There’s A Global Ticket Scalping Investigation Underway, But Resale Outlets Don’t Seem Too Concerned

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Leading ticket resale outlets have welcomed the international investigation set in motion earlier this month by three influential consumer groups.

Fronted by Australian advocates Choice – who last month slammed a number of sites for misleading, unethical and “illegal” practices – the in-depth look into the industry includes Consumer NZ and Britain’s Which? all collecting fan and industry data via an online survey.

“It seems profiteering scalpers have moved their business to the very platforms which were designed to thwart them,” Choice’s survey reads.

Named on the Choice survey, Ticketmaster Resale – who reported more than $1bn in secondary sales last year – told The Music they welcomed the investigation.

“We look forward to working with them as we are the leading example of good practice and consumer protection,” a Ticketmaster spokesperson said.

“Ticketmaster Resale is a clearly branded ticket resale marketplace where sellers and buyers of tickets are connected in a safe and secure environment.”

Live Nation owns Ticketmaster, and speaking with The Globe last week, president/CEO Michael Rapino said it was “so unrealistic” to fight the resale market with legislation.

“I think some of these [legislative changes and suggestions around the world] are decent attempts, but I don’t think over all, until you start pricing the product better, and/or have better technology to deliver the fan their ticket, that you’ll start to make a difference,” Rapino said.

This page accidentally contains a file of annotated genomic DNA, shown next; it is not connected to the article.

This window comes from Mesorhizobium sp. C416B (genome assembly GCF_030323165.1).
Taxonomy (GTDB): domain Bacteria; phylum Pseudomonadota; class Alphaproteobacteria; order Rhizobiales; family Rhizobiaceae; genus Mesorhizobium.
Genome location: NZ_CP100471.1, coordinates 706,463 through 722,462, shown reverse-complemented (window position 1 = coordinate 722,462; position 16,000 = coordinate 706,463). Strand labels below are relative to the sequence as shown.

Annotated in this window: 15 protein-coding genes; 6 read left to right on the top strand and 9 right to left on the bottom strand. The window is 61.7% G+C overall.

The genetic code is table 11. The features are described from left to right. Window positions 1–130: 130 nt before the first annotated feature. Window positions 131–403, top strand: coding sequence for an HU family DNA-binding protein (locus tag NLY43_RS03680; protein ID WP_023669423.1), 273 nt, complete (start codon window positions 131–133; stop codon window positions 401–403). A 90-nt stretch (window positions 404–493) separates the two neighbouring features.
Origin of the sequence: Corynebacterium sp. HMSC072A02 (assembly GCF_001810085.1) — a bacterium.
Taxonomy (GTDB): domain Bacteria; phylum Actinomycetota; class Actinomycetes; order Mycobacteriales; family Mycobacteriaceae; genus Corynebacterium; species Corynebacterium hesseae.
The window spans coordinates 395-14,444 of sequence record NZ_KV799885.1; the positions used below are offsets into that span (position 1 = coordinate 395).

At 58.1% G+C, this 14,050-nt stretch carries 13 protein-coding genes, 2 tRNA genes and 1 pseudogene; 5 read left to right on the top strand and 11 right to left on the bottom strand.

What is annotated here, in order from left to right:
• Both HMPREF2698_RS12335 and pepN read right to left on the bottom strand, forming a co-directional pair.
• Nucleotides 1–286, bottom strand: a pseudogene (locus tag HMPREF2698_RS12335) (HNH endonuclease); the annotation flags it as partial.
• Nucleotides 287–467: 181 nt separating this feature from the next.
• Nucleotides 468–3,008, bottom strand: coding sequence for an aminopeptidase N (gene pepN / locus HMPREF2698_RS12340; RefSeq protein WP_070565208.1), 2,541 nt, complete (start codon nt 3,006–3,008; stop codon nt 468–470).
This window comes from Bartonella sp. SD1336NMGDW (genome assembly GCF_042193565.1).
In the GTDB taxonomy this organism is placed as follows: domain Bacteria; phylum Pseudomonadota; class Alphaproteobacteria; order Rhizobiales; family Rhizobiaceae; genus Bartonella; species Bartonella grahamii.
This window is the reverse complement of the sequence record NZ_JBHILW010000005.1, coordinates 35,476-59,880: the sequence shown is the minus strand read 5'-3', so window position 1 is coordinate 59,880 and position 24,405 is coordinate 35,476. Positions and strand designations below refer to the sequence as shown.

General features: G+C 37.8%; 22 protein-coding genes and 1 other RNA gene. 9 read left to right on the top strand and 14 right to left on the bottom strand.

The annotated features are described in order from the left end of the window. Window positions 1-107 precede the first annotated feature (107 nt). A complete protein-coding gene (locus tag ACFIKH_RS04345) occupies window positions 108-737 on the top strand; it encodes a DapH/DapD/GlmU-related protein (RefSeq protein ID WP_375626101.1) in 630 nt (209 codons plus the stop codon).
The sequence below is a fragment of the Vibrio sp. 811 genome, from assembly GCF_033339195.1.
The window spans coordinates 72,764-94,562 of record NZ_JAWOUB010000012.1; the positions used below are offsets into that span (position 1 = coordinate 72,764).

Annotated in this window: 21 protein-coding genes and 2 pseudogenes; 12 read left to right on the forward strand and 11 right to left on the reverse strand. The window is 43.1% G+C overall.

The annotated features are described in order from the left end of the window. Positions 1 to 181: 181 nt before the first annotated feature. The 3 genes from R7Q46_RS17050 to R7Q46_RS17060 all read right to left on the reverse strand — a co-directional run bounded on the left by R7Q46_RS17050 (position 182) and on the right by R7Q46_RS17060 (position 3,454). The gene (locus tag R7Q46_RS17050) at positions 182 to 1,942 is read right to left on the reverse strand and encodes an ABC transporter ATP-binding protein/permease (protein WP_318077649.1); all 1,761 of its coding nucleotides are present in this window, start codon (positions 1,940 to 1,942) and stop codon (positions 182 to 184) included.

“My instincts are always on the free market.”

Gumtree’s statement echoed that of Ticketmaster, with spokesperson Kirsty Dunn telling The Music they look “forward to seeing the results of the investigation”.

“Gumtree does not support ticket touts or scalpers and ads not containing the face value of the ticket may be removed.”

Music Glue is an online platform with bases in Sydney, London and New York, and CEO Mark Meharry told The Music the investigation was much needed.

“We fully support this initiative and it adds weight to the pressure already exerted on governments across the globe to do something about this plague,” Meharry said.

“Secondary ticketing is a perfect example of ‘Market Failure’ … the market itself is incapable of rectifying the situation (because the incumbents benefit from the failure) and the only possible resolution to the “net social welfare loss” is with regulation.”

In March, the Australian Senate passed an amended motion to introduce new anti-scalping legislation, following the UK cracking down last year and today passing a new law.

Choice, Consumer NZ and Which? have plans to publish an international report on the ticket resale industry with their findings.